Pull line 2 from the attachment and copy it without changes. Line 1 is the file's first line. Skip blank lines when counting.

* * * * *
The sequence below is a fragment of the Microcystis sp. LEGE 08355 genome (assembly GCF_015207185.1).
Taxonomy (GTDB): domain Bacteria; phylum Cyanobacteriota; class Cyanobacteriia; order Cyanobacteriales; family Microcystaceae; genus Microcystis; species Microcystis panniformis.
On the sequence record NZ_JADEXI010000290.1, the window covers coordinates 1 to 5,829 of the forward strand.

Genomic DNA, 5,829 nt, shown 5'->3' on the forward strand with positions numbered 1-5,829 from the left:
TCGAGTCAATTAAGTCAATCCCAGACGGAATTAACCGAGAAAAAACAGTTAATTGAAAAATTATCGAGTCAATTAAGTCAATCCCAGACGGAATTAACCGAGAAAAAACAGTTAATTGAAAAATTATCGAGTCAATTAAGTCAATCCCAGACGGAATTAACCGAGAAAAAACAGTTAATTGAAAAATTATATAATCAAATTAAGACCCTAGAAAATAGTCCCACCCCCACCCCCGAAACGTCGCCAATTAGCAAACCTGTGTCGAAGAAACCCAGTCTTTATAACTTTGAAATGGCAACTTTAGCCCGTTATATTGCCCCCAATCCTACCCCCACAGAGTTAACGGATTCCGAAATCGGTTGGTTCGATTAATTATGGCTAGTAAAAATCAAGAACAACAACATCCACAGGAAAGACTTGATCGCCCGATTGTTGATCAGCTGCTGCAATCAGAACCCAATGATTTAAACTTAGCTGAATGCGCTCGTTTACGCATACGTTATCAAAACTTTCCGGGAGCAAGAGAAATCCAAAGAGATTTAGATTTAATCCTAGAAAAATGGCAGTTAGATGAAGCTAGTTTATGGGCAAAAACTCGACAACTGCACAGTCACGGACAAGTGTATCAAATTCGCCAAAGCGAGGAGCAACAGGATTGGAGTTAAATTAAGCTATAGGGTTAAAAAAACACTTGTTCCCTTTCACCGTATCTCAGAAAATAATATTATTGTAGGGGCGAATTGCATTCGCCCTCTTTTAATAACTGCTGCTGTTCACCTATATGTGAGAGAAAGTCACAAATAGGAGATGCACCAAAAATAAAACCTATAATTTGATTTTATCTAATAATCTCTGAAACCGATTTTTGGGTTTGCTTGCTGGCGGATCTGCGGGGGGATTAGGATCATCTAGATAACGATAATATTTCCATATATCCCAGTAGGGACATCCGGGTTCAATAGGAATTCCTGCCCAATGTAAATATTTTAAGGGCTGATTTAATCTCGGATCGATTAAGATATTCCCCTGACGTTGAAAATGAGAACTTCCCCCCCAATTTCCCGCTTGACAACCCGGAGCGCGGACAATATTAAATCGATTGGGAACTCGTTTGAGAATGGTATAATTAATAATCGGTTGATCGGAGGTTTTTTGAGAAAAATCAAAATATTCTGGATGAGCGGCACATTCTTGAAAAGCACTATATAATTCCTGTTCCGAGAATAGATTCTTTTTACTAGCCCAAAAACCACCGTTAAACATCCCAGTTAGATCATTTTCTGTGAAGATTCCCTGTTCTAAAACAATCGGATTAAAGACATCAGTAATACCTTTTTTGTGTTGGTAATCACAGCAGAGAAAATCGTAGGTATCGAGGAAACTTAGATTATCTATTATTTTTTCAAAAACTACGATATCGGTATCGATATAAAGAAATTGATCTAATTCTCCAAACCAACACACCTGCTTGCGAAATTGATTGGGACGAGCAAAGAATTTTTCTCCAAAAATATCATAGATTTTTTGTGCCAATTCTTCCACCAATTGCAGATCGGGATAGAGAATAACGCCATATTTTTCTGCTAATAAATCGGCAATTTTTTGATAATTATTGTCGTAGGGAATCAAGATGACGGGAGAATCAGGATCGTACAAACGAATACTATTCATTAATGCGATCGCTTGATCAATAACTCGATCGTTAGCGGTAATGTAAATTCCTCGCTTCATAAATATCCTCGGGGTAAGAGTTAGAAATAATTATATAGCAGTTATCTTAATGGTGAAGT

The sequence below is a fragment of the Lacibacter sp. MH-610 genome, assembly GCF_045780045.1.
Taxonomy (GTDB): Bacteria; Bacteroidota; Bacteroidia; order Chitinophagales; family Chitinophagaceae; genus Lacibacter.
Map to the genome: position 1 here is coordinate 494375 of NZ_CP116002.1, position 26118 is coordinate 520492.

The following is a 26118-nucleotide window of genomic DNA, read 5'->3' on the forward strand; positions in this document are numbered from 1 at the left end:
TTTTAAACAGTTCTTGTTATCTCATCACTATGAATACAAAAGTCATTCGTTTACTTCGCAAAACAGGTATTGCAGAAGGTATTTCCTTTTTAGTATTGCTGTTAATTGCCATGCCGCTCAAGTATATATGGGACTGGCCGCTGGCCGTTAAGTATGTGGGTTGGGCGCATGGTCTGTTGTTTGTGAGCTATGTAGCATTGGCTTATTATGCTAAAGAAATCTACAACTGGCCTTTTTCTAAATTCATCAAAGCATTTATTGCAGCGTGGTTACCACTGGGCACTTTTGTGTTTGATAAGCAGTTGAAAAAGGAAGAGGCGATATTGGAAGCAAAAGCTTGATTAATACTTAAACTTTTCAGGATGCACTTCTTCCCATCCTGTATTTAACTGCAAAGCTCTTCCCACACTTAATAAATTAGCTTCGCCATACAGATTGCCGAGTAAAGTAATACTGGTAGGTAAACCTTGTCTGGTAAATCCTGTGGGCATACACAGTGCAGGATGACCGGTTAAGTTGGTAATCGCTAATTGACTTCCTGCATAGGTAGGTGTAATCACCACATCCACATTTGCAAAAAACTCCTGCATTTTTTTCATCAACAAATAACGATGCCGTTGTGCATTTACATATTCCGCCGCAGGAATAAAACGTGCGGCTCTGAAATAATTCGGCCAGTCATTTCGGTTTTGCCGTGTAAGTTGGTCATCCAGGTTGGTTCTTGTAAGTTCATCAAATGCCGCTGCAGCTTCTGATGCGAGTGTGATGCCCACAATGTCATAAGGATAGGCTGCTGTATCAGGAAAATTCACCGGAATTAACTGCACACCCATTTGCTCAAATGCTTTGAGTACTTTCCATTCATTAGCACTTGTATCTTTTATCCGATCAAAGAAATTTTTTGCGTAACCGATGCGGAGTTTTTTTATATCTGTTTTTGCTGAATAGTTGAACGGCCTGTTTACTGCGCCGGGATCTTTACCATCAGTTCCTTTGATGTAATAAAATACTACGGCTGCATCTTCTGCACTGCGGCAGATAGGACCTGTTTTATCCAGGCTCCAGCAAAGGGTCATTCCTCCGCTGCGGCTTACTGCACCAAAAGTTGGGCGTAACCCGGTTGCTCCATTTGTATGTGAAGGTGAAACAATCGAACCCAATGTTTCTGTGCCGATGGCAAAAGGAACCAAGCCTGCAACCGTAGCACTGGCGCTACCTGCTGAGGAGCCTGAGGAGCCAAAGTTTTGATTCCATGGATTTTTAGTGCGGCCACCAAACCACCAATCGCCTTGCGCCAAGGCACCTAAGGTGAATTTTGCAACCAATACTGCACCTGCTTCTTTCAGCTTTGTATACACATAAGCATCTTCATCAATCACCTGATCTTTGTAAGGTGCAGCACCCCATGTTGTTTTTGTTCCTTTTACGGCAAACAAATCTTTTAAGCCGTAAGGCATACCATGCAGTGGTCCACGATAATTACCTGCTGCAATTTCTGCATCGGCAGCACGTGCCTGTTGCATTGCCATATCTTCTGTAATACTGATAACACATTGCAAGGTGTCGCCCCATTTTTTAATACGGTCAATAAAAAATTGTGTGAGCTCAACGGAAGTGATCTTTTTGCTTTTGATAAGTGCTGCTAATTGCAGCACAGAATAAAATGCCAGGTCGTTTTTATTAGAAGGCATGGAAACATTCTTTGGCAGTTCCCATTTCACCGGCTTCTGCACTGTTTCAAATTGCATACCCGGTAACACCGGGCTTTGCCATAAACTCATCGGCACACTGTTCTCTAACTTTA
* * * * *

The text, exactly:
Taxonomy (GTDB): domain Bacteria; phylum Cyanobacteriota; class Cyanobacteriia; order Cyanobacteriales; family Microcystaceae; genus Microcystis; species Microcystis panniformis.